Emergency Funds: Why Americans Choose Cash for Disaster Preparation

March 31, 2017

Hand Holding Cash

Amid a wealth of payment options, United States consumers continue to tuck away cash when preparing for the unexpected.

The average amount of cash consumers held in their wallet increased by 7 percent between 2012 and 2015 according to the Diary of Consumer Payment Choice, a Federal Reserve survey studying consumer payment behavior. The Diary finds that thanks to the stability of the U.S. dollar and near universal acceptance, consumers are comfortable holding more cash for day-to-day purchases and for emergencies.

The appeal of cash seems to be that power and technology aren’t necessary to complete a transaction. If a credit or debit card is blocked for suspicious activity or there’s no cell signal to make a mobile payment, cash is almost always an option. Crucially, when natural disasters or outages disrupt power or telecommunications, cash may be the only way to pay for essential supplies.

Amy Goodman, vice president in charge of cash services and New Orleans branch manager at the Federal Reserve Bank of Atlanta, experienced the resilience of cash in the aftermath of Hurricane Katrina in 2005.

“Cash truly saved the day,” says Goodman. “Since card transactions could not be processed, currency was the only means by which people purchased everything from food and medicine to household supplies to begin the cleanup process.”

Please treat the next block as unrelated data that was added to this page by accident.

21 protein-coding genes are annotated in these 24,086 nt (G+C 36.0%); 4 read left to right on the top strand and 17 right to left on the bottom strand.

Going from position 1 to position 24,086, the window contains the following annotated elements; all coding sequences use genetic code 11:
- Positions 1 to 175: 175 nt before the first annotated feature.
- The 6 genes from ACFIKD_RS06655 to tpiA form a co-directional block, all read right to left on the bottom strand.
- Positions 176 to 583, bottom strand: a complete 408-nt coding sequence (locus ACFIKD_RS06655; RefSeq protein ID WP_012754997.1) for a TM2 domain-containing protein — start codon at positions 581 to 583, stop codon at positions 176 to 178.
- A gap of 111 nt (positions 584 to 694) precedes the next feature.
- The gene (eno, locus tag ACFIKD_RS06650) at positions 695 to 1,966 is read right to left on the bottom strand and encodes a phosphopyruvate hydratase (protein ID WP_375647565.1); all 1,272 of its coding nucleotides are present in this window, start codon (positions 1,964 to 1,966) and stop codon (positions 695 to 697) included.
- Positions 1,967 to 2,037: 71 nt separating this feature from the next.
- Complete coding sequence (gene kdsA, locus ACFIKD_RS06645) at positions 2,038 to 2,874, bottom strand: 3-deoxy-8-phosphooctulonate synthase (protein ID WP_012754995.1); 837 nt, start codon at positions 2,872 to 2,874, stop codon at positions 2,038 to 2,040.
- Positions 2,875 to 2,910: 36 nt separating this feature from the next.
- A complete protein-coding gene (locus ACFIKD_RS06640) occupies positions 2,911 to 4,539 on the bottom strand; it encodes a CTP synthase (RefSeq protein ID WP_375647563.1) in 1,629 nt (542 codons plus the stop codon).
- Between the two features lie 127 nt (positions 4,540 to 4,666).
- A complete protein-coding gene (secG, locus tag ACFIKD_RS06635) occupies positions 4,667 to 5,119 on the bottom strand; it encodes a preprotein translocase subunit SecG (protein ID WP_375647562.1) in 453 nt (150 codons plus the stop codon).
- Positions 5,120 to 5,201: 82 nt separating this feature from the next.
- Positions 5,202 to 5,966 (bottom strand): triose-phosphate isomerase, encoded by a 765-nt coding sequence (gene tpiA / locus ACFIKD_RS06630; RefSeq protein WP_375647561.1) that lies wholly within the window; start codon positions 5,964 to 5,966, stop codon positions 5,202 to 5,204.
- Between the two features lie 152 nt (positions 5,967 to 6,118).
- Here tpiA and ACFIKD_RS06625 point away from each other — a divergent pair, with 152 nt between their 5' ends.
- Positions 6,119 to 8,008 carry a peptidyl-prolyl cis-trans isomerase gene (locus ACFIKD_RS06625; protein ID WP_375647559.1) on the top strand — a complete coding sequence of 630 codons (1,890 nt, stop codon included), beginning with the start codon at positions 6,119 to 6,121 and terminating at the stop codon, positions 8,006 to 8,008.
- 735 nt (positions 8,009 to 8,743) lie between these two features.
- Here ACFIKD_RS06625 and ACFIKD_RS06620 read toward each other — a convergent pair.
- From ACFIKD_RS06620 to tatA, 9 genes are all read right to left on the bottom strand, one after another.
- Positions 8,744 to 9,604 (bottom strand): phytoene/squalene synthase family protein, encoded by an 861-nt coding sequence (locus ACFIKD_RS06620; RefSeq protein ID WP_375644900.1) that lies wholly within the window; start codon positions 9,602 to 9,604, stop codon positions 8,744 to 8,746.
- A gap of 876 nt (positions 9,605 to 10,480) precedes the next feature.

Federal Reserve Banks ensure a ready supply of currency to financial institutions in normal times and times of stress. After Katrina, it was up to Reserve Banks to ensure enough cash was available in the disaster area to meet increased demand.

“Electronic payment options such as debit and credit, and even electronic transfer like direct deposit were not available for many weeks. Many employers telegraphed funds to their staff so they could be paid in cash. Commercial banks, most of whom saw their buildings destroyed, met heavy demand for cash by paying out currency from garages, driveways, and parking lots,” remembers Goodman.

Nearly twelve years after Katrina, today’s consumers can choose from many payment options offering various degrees of convenience, acceptance, and security. But the majority prefer cash as either their primary or secondary payment option. Even those who prefer a different payment option, such as their debit or credit card, rely on cash if their first preference is not available. When life’s contingencies happen, cash still comes through in a pinch.

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